For the population in general (fortunately to a lesser extent here), the scabbard is an afterthought, or an ignored-yet-expected accessory. It isn't given the attention or interest it really deserves as a piece of work in itself. Having built a few myself, I know this didn't just appear in a few minutes' time.

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Jean Thibodeau




PostPosted: Wed 09 Nov, 2005 7:15 pm    Post subject:         Reply with quote

John;

Glad you joined the site and are posting getting insight from the perspective of a maker before, after or during the creative and making stages is very interesting for us all, and if we can contribute some ideas or feedback that are helpful I think we would be proud. Big Grin Cool

I see what they mean about the thickness of the grip at least visually ! But how it feels in the hand if you have large hands would influence what is right for you. ( Although once one gets used to thinner grips the body adapts sometimes and start to prefer them thinner. )

I don't think a thicker grip is a mistake so much as a preference: What looks best doesn't always feel best in hand!

Since you mentioned " skinny tangs " I would like your opinion on this topic I started on tangs a while ago " Behaviour of narrow tangs ". There where some good replies but no industry professionals have given their input yet. Sort of a sideways means of " Bumping the subject back up for discussion ". http://www.myArmoury.com/talk/viewtopic.php?t=5255

Basically when is skinny too skinny for a tang and the fact that a lot of skinny tang are historically accurate.
( Oh, best to go back to the tang thread for replies about tangs rather than taking this Topic off topic . Idea )

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John Lundemo
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PostPosted: Thu 10 Nov, 2005 7:59 pm    Post subject:         Reply with quote

Patrick Kelly wrote:
John,

If you ever have anything free for a review let me know. I've wanted to see an example of your work for quite some time. As for doing better, well, everything we're discussing is really just a matter of personal taste.

Thanks folks, and thanks Patrick I would like to take you up on that review offer, just as soon as I can get some free time. Happy
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Steve Grisetti




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PostPosted: Sat 12 Nov, 2005 6:18 am    Post subject:         Reply with quote

I would very much like to see a myArmoury review of this sword.
John Lundemo wrote:
…So, I will take these suggestions to heart and do better next time. You'll see, it will have a skinny scabbard and skinny grip and the construction will be mint, and peened!...

John, I really appreciate your interest in being responsive to our historically-biased group, here. I would like to clarify a couple of comments that I had made, though. I noted that the pommel appeared to be secured by a nut, rather than peened. That was just an observation, not a criticism. Similarly, it was just an observation when I echoed the comments of others and said the grip was “a bit chunky”. Neither of those points would stop me from buying this sword. The issues that would get in the way of an actual purchase are the standard ones of budget and priorities. Sad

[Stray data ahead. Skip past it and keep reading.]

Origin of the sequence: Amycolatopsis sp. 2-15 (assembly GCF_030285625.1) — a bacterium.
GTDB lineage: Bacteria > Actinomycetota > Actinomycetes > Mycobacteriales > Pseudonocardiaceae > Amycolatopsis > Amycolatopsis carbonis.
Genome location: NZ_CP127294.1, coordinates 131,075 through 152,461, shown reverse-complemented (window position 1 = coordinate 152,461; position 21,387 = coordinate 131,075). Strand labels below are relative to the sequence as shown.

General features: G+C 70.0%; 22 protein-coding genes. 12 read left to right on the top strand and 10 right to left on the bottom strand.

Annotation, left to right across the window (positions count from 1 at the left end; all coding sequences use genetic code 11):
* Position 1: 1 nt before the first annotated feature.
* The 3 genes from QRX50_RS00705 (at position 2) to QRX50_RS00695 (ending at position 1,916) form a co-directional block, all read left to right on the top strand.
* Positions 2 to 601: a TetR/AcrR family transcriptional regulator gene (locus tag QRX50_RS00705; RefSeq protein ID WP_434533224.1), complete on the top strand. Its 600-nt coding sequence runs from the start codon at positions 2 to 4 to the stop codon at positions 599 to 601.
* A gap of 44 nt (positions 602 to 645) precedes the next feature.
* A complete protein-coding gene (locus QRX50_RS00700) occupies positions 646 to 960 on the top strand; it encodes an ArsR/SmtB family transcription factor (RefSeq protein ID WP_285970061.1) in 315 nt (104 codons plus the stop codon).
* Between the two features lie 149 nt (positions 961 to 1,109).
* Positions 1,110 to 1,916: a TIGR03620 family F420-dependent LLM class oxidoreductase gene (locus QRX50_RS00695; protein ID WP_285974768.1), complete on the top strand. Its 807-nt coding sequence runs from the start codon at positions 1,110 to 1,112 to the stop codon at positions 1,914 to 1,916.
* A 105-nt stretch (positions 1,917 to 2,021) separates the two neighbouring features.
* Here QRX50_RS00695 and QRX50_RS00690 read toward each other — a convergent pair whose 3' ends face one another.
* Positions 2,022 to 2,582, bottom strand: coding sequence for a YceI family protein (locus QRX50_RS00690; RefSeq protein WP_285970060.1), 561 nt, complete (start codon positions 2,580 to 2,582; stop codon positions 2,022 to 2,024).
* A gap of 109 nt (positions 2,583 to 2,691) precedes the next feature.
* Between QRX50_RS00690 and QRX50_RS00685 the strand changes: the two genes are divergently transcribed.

Also, I was cruising around your website, and was surprised that you have no pictures posted of this beauty. Though, if you did, I suppose they would just be the same photos shown above….

"...dismount thy tuck, be yare in thy preparation, for thy assailant is quick, skilful, and deadly."
- Sir Toby Belch
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John Lundemo
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PostPosted: Sat 12 Nov, 2005 6:43 am    Post subject:         Reply with quote

Steve Grisetti wrote:
I would very much like to see a myArmoury review of this sword.
John Lundemo wrote:
…So, I will take these suggestions to heart and do better next time. You'll see, it will have a skinny scabbard and skinny grip and the construction will be mint, and peened!...

John, I really appreciate your interest in being responsive to our historically-biased group, here. I would like to clarify a couple of comments that I had made, though. I noted that the pommel appeared to be secured by a nut, rather than peened. That was just an observation, not a criticism. Similarly, it was just an observation when I echoed the comments of others and said the grip was “a bit chunky”. Neither of those points would stop me from buying this sword. The issues that would get in the way of an actual purchase are the standard ones of budget and priorities. Sad

Also, I was cruising around your website, and was surprised that you have no pictures posted of this beauty. Though, if you did, I suppose they would just be the same photos shown above….

Thanks Steve, I do plan on putting this sword in my old website, it will be these pics probably. The customer is planning on a review this week end and hopes to get new pics. I have in the past avoided this site, but I find you folks refreshing. I do want more than anything to grow as a smith. This is why I have been doing Japanese and Chinese styled blades also. Did a Jian sword that was very historical in weight and style, balance etc. Hate to say it but I still get the occasuanal fantasy sword request, but I don't take em all like the old days.Happy